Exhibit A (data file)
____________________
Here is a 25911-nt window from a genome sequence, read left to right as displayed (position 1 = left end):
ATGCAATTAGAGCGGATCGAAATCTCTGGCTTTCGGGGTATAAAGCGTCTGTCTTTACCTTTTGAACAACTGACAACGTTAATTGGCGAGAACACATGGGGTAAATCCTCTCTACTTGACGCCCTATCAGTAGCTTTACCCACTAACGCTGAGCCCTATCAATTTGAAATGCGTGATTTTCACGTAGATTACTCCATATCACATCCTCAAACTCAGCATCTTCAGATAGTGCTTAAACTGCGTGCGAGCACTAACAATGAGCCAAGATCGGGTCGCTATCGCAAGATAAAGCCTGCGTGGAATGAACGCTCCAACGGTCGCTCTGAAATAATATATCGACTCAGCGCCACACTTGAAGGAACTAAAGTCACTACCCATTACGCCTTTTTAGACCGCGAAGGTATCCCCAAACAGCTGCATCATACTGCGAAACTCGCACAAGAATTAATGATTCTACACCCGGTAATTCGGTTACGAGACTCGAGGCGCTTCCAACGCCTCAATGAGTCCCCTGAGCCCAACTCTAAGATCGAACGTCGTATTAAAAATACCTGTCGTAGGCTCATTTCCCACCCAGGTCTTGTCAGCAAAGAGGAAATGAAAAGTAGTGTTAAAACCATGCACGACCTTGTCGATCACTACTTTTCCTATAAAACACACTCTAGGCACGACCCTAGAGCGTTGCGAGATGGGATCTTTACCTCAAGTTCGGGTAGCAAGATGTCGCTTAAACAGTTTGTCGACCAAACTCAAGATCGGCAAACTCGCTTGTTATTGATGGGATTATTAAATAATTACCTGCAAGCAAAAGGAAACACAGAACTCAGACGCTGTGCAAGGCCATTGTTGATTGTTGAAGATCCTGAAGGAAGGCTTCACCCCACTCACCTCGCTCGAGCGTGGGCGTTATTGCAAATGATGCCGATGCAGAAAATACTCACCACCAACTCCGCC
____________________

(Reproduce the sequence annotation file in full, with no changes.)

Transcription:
Here is a 25911-nt window from a genome sequence, read left to right as displayed (position 1 = left end):
ATGCAATTAGAGCGGATCGAAATCTCTGGCTTTCGGGGTATAAAGCGTCTGTCTTTACCTTTTGAACAACTGACAACGTTAATTGGCGAGAACACATGGGGTAAATCCTCTCTACTTGACGCCCTATCAGTAGCTTTACCCACTAACGCTGAGCCCTATCAATTTGAAATGCGTGATTTTCACGTAGATTACTCCATATCACATCCTCAAACTCAGCATCTTCAGATAGTGCTTAAACTGCGTGCGAGCACTAACAATGAGCCAAGATCGGGTCGCTATCGCAAGATAAAGCCTGCGTGGAATGAACGCTCCAACGGTCGCTCTGAAATAATATATCGACTCAGCGCCACACTTGAAGGAACTAAAGTCACTACCCATTACGCCTTTTTAGACCGCGAAGGTATCCCCAAACAGCTGCATCATACTGCGAAACTCGCACAAGAATTAATGATTCTACACCCGGTAATTCGGTTACGAGACTCGAGGCGCTTCCAACGCCTCAATGAGTCCCCTGAGCCCAACTCTAAGATCGAACGTCGTATTAAAAATACCTGTCGTAGGCTCATTTCCCACCCAGGTCTTGTCAGCAAAGAGGAAATGAAAAGTAGTGTTAAAACCATGCACGACCTTGTCGATCACTACTTTTCCTATAAAACACACTCTAGGCACGACCCTAGAGCGTTGCGAGATGGGATCTTTACCTCAAGTTCGGGTAGCAAGATGTCGCTTAAACAGTTTGTCGACCAAACTCAAGATCGGCAAACTCGCTTGTTATTGATGGGATTATTAAATAATTACCTGCAAGCAAAAGGAAACACAGAACTCAGACGCTGTGCAAGGCCATTGTTGATTGTTGAAGATCCTGAAGGAAGGCTTCACCCCACTCACCTCGCTCGAGCGTGGGCGTTATTGCAAATGATGCCGATGCAGAAAATACTCACCACCAACTCCGCC